At one of the preliminary meetings of our committee, Shelley Cohen walked with us through our building with an iPad recorder. She noticed doors that opened and closed on each other; steps in areas that are supposed to be flat; signage that did not clearly indicate where the handicapped accessible restroom is located, and additional stumbling blocks, which I’ll mention shortly.
Shelley lives in Manhattan, and belongs to the Lincoln Square Synagogue on the West Side. What makes her such an expert? Life makes her an expert. Her son Nathaniel, now deceased, unfortunately, spent his life dealing with the effects of Duchenne Muscular Dystrophy, which forced him to use a wheelchair when he became quadriplegic.
And now, I have my own mechilah to do. Because in thinking about Shelley, and all the responsibilities that she has had to shoulder in her life, I found myself thinking at first blush – “Oh – that’s why she has studied this situation so thoroughly – to help her son.” And a similar thought about Jennifer Laszlo Mizrahi, whose child has various disabilities. “That’s why she’s doing this.” And then, I overheard myself. “Really? You mean, sensitivity to the needs of people with disabilities is only for those who live with disabilities? No one else needs to be concerned?” It’s not that we’re insensitive or unfeeling. Of course we’re all sensitive people, and capable of great compassion. It’s just that there are so many things in life that compete for our attention, that unless something absolutely gets in our face and demands that we see and understand, it’s just too easy for us to pass by, without really even noticing. That’s the way it is, often, for people with disabilities. . . But we are all vulnerable. Obviously, none of us wants anything to happen to us, or to anyone we care about. But sometimes, it does.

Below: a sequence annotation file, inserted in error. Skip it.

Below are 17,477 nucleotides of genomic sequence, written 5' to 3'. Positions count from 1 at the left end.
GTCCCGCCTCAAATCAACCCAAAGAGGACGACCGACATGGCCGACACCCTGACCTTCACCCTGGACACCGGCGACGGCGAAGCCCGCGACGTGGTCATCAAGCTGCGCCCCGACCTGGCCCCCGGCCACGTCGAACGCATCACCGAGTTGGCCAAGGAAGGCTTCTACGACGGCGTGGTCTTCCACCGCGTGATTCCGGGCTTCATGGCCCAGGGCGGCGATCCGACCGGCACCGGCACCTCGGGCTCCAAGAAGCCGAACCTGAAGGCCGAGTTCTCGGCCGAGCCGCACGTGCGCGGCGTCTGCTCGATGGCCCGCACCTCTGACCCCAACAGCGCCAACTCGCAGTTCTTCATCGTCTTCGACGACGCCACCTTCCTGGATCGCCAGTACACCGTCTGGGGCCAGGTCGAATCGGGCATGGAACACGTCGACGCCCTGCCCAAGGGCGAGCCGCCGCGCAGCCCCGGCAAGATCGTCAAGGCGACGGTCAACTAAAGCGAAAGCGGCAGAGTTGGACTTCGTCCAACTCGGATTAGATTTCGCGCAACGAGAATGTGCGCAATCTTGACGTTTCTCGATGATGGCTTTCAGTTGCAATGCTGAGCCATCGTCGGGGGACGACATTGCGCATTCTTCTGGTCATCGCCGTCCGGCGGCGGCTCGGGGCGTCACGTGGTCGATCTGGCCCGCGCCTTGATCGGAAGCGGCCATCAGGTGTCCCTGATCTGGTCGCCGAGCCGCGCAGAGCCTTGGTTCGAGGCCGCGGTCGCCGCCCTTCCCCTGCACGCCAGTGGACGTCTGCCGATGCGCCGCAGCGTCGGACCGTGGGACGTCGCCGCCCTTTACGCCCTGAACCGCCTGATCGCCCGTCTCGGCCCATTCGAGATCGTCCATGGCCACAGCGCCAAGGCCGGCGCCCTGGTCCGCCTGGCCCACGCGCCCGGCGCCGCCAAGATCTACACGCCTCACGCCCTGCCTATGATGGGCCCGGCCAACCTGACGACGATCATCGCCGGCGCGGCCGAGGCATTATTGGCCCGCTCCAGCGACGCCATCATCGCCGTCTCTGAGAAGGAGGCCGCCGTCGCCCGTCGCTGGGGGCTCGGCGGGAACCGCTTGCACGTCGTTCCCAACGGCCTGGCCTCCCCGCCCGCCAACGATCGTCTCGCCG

Some of you may remember my mom, Jeanette, aleha hashalom. For about ten years, she fought mightily against the ravages of Parkinson’s Disease. But in her last year or two, she too needed a wheelchair to get around. And she used to come down here with her aide on the Holidays and sit right over there on the aisle. She had a great career as a school teacher, and as my mom, and then, there she was. . . We all wish for a long, happy, and healthy life. And why not. But none of us is immune.
So here’s what we’ve accomplished so far at Union Temple, through direct use of the grant money:
–Sensitivity training for our teachers to help them understand and work with sensory and attention issues;
–We now have a Hebrew specialist to work one-on-one with students who can benefit from individual guidance and tutoring;
–We have developed a highly specific student learning questionnaire, so that our parents can help us understand their children’s needs and learning styles more completely;